Hollywood Fringe 2017
A murder mystery exploring the complicated feelings that some African Americans have toward one another, and the ways in which many black Americans have absorbed white racist attitudes.
A black sergeant cries out in the night, “They still hate you,” then is shot twice by an unseen killer. Set in 1944 at a segregated army camp in Louisiana, Charles Fuller’s Pulitzer Prize-winning drama tracks the investigation of this murder. But “A Soldier’s Play” is more than a detective story: it is a tough, incisive exploration of racial tensions among blacks and between blacks and whites that gives no easy answers and assigns no simple blame.
Captain Richard Davenport (Dominic Daniel), a rare black Army officer, has been sent to investigate the killing of Sgt. Waters (Victor Isaac, who also directs). Capt. Taylor (a terrific Mike Lanahan), the white C.O., tries to discourage him because he feels the case is to be swept under the rug. Capt. Davenport perseveres and probes deeper. Initially, the primary suspects are local Ku Klux Klan. Later, bigoted white soldiers fall under suspicion. Ultimately, Davenport discovers the killer. Each suspect had their own motive for the killing. As Davenport interviews witnesses and suspects, we see flashbacks showing how Sergeant Waters treated his men. He picks on black soldiers like outspoken Melvin Peterson (Jefferson Reid) and Private C.J. Memphis (the soulful Ryan Lacey) because he loathed “lazy, shiftless Negroes”. This angers Memphis’s friend and ally Corp. Bernard Cobb (Demetrius Butler). Waters also verbally and physically abuses the men in his charge like and Pvt. James Wilke (Rosney Mauger), Pvt. Anthony Smalls (Christopher Gardner) and Pvt. Louis Henson (Bryshan White). When Davenport solves the case, the answer to the riddle is more shocking than the murder itself.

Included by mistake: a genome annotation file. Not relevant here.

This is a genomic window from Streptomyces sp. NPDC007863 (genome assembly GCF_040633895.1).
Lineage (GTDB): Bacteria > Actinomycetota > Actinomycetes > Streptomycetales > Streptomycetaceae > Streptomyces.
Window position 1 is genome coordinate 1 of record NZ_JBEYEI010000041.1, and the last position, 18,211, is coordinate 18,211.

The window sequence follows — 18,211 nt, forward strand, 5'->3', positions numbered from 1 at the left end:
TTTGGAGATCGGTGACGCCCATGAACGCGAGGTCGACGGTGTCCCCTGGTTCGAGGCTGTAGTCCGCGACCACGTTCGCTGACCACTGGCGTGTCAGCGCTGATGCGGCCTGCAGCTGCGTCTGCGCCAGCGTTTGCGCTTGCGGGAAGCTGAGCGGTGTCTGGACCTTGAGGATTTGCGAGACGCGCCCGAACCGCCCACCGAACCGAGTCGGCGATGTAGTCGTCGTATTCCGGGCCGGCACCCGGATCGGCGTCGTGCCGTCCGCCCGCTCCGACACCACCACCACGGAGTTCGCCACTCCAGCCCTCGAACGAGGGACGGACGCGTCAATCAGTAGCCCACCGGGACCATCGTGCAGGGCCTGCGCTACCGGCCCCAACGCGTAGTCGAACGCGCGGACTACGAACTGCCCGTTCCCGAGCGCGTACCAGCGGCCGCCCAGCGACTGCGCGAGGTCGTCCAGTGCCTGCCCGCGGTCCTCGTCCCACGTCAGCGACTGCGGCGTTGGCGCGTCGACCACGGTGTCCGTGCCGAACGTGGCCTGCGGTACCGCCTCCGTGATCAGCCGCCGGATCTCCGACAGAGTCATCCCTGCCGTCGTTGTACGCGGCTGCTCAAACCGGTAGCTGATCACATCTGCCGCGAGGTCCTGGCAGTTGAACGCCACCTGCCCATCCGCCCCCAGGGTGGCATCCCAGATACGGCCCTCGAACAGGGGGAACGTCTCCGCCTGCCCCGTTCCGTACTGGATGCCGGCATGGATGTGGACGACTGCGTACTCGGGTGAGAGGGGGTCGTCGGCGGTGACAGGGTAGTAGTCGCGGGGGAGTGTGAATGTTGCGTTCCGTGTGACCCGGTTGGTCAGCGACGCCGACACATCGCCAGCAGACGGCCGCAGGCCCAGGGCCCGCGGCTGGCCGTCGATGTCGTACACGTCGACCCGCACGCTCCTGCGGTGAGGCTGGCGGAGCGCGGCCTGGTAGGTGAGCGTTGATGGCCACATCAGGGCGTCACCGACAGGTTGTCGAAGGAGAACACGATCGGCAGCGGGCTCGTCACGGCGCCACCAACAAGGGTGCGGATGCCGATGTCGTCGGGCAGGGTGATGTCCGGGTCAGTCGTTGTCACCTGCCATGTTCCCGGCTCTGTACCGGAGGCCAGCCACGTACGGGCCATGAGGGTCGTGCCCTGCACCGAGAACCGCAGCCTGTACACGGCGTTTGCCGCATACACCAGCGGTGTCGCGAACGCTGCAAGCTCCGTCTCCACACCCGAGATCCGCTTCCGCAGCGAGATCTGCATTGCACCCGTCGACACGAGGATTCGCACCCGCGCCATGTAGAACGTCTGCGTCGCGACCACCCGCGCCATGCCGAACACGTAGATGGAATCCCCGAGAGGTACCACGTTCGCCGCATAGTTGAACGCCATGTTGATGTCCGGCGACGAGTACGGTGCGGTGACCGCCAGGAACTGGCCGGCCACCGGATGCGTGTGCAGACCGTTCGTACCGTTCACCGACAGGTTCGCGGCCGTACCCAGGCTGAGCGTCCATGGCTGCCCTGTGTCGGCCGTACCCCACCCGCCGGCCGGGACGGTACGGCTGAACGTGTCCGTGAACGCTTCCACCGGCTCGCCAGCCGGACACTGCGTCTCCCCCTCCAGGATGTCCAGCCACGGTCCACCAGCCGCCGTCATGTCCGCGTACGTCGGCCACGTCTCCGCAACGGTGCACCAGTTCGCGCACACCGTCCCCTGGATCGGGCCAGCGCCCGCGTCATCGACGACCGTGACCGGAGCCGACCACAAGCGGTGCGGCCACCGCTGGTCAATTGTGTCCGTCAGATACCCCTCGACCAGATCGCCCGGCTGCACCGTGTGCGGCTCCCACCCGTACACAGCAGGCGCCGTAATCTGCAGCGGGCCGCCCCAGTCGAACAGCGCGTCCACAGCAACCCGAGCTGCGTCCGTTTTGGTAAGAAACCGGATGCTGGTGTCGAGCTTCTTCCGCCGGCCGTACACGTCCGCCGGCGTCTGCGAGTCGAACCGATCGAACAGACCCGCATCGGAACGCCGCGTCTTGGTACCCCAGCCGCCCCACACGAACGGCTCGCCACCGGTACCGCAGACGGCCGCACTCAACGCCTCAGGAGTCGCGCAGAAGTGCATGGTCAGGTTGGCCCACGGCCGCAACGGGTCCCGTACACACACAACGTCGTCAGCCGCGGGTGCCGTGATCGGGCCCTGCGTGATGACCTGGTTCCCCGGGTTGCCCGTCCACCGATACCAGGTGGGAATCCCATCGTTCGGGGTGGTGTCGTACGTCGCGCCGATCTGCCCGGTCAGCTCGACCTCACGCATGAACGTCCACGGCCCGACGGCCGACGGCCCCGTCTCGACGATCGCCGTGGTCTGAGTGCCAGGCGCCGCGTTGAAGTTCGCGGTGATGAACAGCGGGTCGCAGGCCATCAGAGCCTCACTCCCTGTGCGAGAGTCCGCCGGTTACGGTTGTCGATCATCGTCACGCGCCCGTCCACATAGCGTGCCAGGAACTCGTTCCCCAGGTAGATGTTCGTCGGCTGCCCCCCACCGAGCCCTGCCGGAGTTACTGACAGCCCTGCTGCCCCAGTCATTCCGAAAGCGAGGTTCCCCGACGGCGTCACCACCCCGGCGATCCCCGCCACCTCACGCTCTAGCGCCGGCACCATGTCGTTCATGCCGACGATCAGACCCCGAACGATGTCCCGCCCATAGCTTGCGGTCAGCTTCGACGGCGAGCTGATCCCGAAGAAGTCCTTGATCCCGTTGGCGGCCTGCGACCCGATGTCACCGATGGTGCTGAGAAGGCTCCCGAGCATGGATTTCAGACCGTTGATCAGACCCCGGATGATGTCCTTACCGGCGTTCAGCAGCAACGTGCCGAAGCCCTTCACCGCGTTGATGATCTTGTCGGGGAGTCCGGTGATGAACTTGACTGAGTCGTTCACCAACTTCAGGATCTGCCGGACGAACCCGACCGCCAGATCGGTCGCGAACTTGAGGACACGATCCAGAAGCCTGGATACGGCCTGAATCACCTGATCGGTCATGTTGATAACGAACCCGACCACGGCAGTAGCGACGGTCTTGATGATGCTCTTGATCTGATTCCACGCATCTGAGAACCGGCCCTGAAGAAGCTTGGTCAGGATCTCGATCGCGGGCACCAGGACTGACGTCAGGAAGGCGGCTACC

At over ninety minutes, the pace of this riveting play never lets up. The ensemble is very solid especially the soldiers who make up company baseball team. There are terrific scenes in the barracks where the audience becomes immersed in these characters and their struggles. While there is no true standout , each performer admirably fulfills his role and a credible world is created. Filling out the rest of the cast are Tyler Fairbank (Cpt.Wilcox), Lt. Byrd (Austin Springer) and Gabriel Croom as Cpl. Ellis.
The preview performance I saw was still dealing with some lighting issues which, I’m sure, will be worked out as performances continue. Overall, I was impressed to not only see this difficult piece mounted at the Fringe but to see these artists pull off a terrific production. SCOTT GOLDEN